Some of Malaysia’s popular sights are selected as UNESCO World Heritage Sites because of their in-depth history of architectural buildings and luscious natures. No wonder these breathtaking sites are frequently visited by tourists and travellers. Here are the country’s best UNESCO World Heritage Sites to visit.
Melaka is named as ‘The Historic Town’ at the southern part of West Malaysia right next to the Strait of Malacca. The architectural buildings (such as A Famosa Fortress and Dutch Square) symbolize Melaka’s history of 15th century Malay sultanate and 16th century of Portuguese and Dutch period. The historic town has its unique multicultural exchange of east and west and the birth of Peranakan culture. Its divine cultural heritage and monumental buildings grab the global travellers’ attention to stop over and enjoy the five senses of Melaka.
Located in the Penang Island, George Town is the home of traditional shop houses and commercial buildings. It was named as one of UNESCO World Heritage Sites since 2008 due to its unique history and heritage. Walk along the streets of George Town and admire the various detailed architectural buildings that convey the evolution of this port city including the British era in the late 18th century. You will have a deeper understanding of various races (such as Malay, Indian, Chinese, Peranakan and others) with their distinct culture and living together in harmony. Many people visit this city due to its vibrant multi-culture and historical heritage.
Gunung Mulu National Park is in the heart of Sarawak. The national park is known for its high biodiversity and its karst features, containing 17 vegetation zones and exhibiting some of 3,500 vascular plants. It offers spectacular sights of caves for adrenaline adventurers to explore. The wondrous landscape and mesmerising scenery is filled with deeply incised canyons, wild rivers, rain forest-covered mountains, spectacular limestone pinnacles and cave passages. Discover the limestone caves formation by visiting the Deer Cave and Clearwater Cave. Relax by the Paku Waterfall and visit a Penan settlement to learn about their daily life in the village.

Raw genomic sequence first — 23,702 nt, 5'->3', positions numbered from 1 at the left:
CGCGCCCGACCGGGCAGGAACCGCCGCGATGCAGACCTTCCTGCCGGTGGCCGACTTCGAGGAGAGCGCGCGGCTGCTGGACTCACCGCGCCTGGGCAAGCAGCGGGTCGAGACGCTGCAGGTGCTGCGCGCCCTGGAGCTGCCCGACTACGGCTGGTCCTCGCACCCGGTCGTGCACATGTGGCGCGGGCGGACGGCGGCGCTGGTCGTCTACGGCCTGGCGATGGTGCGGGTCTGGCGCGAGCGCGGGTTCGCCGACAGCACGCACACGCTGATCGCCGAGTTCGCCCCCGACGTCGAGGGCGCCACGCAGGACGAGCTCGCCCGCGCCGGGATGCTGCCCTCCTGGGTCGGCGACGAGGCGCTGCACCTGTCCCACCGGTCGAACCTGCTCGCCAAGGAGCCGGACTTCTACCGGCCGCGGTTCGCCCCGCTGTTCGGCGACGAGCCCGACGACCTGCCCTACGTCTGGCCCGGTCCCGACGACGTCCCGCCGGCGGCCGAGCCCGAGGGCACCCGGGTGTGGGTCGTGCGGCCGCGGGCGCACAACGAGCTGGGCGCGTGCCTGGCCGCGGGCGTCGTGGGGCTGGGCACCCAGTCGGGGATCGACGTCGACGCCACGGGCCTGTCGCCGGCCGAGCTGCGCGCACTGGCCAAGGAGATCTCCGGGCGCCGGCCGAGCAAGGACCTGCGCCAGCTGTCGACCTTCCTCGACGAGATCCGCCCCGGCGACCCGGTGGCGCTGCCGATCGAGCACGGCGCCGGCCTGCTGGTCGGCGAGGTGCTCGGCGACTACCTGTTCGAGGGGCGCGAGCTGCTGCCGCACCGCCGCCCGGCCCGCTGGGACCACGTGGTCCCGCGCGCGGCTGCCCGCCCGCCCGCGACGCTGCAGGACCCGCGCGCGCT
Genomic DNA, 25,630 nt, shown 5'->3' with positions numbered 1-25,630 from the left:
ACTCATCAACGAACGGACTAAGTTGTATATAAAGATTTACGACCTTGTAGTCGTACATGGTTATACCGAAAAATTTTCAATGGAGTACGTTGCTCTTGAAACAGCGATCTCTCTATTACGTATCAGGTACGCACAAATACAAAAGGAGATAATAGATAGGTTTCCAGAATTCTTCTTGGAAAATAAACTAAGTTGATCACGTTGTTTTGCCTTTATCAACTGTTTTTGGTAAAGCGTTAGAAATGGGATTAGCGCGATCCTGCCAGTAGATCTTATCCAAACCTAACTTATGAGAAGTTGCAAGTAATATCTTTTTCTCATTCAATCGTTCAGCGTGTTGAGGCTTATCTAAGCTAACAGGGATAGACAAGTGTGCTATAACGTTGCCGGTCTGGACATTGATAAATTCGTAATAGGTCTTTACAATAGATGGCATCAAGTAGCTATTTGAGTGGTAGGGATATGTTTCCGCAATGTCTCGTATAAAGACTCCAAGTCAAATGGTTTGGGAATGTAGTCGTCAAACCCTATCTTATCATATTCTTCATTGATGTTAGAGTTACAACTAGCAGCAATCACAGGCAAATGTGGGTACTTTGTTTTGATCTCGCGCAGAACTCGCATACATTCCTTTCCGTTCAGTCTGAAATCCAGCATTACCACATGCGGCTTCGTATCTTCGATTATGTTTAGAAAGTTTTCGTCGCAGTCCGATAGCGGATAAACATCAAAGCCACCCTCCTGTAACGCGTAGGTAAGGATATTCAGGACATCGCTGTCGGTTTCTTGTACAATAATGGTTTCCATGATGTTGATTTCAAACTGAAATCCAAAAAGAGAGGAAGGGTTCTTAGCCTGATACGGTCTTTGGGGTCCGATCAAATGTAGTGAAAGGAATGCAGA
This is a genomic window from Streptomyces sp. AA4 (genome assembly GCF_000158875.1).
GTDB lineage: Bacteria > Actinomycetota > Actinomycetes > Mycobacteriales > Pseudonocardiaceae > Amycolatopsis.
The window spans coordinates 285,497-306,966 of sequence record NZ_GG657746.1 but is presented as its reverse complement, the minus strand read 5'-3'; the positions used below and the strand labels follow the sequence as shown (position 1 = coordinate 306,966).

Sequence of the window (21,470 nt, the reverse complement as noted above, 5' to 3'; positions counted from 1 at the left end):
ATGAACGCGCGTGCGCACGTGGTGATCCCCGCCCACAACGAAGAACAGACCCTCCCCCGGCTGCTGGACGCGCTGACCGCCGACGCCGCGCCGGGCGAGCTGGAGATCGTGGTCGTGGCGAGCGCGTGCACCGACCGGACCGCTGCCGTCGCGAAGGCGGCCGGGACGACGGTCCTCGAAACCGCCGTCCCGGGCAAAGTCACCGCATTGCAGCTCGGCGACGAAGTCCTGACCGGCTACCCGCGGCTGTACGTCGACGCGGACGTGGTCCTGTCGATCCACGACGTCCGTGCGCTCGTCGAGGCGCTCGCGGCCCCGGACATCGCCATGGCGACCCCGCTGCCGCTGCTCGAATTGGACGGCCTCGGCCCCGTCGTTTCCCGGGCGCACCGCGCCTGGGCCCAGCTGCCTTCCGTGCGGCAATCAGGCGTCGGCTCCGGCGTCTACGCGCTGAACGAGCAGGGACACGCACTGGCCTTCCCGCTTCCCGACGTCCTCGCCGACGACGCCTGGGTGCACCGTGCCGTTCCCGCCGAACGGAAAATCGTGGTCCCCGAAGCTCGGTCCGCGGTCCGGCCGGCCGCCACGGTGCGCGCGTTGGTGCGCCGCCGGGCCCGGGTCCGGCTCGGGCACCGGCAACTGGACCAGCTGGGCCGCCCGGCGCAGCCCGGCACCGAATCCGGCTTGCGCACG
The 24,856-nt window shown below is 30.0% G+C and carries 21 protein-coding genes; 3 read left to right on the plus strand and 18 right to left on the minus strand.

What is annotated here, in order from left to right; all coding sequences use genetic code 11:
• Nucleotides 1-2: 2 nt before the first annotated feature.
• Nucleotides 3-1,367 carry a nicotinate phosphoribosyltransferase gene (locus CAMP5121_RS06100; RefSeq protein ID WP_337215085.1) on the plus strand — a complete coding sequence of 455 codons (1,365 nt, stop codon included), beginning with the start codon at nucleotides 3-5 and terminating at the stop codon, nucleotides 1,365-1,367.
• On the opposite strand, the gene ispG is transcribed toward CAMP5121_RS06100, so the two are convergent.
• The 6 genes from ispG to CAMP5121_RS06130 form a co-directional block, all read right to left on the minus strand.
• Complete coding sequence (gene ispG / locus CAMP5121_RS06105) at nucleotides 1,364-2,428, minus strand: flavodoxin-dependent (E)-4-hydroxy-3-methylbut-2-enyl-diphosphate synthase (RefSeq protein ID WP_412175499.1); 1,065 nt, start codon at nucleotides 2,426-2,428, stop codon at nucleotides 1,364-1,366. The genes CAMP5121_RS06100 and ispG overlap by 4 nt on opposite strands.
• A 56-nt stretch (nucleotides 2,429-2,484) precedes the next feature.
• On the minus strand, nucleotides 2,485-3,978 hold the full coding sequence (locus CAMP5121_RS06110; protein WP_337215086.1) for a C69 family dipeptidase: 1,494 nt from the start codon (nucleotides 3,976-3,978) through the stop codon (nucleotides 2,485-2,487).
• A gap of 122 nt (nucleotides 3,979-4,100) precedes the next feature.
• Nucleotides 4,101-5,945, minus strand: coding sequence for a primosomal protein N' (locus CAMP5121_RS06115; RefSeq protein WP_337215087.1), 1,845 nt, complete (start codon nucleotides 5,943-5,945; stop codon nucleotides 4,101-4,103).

Kinabalu Park is one of the most popular national parks to explore its luscious natural rain forest and Malaysia’s iconic Mount Kinabalu in Sabah. More than 5,000 types of plants and more than 400 species of birds and mammals reside in the national park. Admire the rain forest’s scenic views and challenge yourself to hike up to the summit of Mount Kinabalu. Explore its diverse species and vegetation including Rafflesia, the biggest and smelliest flower in the world. Drop by at the Dusun villages to learn their culture and history.
Deep in the lush Lenggong Valley, there are four archaeological sites in two clusters which are said to go back almost 2 million years. Explore 20 caves near the river of Perak in Lenggong Valley. It has open-air and cave sites with Palaeolithic tool workshops that are related to the early history of invention. Most of the historical remains are from the Palaeolithic, Neolithic and Metal ages. The complete human skeleton of Perak Man, South East Asia’s earliest man, were discovered at the Gua Gunung Runtuh cave.
The protected landscape of KILIM Geoforest Park consists of various limestone formations and attractive mangrove forests in Langkawi Island. It is one of the hidden gems deep inside the tropical island. The park welcomes visitors to explore its geological and ecological features. Hop on a boat from the jetty at Tanjung Rhu or Kilim where the local boat operator will take you along the mangrove forest. Observe the eagles flying by the river to look for food. Hike through the rain forests and visit the Gua Kelawar’s limestone cave formations.